When Prime Minister Narendra Modi won an absolute majority in the 2014 election, the big question was how would he use this extraordinary political capital.
Would he invest it in pushing the Hindutva cause? Would it be for major liberal economic reforms? Would it be for war, or peace, with Pakistan?
On November 8, Modi decided to invest it in one of the most audacious experiments in political economy India has ever witnessed. With demonetisation, every citizen was affected; all economic sectors adversely hit; life was thrown out of gear.
Fifty days later, three things are clear. One, Modi remains enormously popular. He was able to construct a narrative of the working poor versus the corrupt rich, and how this move would end the power of the latter. It is because of the faith that large sections of people have in his integrity and intentions that the government was able to pull off such a scheme - with obvious execution flaws - without mass unrest, major riots or large scale violence. It is difficult to imagine other democratic leaders being able to engineer such a coercive economic measure with such little resistance.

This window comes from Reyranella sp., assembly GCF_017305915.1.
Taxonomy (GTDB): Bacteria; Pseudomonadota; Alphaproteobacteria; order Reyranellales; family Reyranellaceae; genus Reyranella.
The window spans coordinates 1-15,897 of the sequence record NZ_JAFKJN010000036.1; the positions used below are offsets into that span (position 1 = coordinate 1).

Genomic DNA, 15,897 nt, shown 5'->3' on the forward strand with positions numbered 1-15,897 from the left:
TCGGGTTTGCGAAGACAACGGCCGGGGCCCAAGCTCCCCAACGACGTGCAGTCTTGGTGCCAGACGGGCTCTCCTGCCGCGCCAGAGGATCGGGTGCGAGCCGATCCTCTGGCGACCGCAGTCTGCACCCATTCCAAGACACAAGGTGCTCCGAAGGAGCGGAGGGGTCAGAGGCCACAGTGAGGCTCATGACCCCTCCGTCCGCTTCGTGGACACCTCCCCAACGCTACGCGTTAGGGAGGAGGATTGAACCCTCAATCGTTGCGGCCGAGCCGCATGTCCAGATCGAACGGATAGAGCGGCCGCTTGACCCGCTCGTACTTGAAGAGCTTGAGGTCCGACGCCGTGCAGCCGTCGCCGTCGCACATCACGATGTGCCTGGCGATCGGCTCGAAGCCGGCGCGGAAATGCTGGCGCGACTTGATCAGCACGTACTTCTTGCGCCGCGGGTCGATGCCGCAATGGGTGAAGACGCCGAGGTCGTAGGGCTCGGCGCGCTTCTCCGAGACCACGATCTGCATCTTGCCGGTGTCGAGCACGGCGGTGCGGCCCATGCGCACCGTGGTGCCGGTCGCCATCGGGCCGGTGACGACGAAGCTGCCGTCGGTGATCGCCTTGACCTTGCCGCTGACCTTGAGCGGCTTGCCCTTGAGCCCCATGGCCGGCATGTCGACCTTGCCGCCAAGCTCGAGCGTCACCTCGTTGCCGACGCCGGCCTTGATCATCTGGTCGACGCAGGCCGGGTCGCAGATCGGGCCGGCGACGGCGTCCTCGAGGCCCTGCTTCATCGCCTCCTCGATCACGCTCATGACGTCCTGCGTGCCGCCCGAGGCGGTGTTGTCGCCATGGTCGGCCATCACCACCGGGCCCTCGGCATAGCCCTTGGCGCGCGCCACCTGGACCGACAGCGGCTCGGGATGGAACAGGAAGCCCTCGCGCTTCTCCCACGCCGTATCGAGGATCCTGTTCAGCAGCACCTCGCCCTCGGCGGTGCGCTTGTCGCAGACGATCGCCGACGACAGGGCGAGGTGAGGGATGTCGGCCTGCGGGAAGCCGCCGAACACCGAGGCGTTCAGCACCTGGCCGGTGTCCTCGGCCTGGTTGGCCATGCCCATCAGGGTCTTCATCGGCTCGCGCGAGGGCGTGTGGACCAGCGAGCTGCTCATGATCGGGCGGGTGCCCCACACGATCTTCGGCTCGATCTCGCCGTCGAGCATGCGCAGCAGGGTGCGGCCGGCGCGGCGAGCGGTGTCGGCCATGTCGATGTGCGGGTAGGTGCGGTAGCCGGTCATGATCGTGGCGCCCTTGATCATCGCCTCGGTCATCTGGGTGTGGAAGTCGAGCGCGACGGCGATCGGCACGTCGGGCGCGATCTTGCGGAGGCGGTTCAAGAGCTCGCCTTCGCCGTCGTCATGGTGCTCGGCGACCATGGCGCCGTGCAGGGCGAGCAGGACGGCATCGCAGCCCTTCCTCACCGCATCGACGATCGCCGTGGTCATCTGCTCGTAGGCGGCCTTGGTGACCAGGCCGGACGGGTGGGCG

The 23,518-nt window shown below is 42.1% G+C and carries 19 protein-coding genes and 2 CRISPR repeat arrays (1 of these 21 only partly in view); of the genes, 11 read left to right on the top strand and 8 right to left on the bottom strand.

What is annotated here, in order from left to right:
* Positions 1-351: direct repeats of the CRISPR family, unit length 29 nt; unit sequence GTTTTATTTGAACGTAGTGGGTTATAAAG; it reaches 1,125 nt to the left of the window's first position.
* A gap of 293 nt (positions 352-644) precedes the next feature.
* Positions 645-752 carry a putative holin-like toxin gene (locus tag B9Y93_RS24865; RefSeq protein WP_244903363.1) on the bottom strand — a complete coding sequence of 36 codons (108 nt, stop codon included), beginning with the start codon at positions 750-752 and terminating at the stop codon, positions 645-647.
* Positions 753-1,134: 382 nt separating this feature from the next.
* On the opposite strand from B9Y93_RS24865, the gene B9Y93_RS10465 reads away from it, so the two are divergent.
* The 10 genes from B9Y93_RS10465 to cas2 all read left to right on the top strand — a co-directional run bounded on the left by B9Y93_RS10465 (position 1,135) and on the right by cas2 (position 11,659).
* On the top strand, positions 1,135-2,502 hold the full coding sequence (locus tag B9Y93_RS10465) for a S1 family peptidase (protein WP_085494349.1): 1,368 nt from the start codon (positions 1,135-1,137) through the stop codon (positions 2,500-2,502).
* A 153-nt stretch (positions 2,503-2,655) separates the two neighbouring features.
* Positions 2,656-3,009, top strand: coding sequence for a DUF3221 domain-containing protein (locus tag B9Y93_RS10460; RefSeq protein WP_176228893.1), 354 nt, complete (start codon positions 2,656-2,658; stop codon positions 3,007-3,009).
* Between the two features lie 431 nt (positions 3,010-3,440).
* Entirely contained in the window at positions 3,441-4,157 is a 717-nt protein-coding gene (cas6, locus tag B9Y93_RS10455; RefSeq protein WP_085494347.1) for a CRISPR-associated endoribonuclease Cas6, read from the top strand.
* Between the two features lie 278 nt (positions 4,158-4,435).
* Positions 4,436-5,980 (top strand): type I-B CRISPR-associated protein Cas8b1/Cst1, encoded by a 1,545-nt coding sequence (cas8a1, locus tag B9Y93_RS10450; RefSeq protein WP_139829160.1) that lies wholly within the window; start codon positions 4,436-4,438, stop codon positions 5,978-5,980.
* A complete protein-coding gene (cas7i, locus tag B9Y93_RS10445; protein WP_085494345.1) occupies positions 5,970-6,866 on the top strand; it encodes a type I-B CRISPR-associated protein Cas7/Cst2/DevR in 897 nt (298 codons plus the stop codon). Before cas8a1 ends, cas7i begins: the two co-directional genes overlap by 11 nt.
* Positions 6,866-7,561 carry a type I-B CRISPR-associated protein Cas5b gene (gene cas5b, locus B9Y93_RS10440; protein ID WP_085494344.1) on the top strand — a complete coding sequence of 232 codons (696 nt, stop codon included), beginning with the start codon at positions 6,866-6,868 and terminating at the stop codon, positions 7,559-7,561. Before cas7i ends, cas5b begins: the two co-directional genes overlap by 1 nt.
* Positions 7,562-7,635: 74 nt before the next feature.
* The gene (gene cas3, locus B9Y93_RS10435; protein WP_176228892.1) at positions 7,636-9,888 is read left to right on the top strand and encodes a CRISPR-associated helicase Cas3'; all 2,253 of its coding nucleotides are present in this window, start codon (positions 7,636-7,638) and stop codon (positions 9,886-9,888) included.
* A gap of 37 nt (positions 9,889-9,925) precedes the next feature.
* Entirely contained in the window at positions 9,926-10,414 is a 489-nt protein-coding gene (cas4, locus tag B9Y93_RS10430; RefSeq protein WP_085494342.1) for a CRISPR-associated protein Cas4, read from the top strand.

Two, the political space has opened up. The BJP’s traditional base of traders and entrepreneurs are hard-hit and angry; but the party sees the possibility of winning over the poor and changing its support base. The Congress and the rest of the opposition believe that this may be their opening to win back the middle class as well as portray Modi as anti poor, since they have been hit. Regional, gender, caste, and class base of all parties is in flux.
And three, the opposition has found a voice -- even if a fragmented one. Rahul Gandhi was more focused in his attacks. Mamata Banerjee and Arvind Kejriwal are working hard to capture the anti-Modi political space. But with Nitish Kumar’s vocal support and Navin Patnaik’s more muted reaction opposition unity remains distant.
Modi’s economics has disrupted Indian politics, which may remain so for years to come.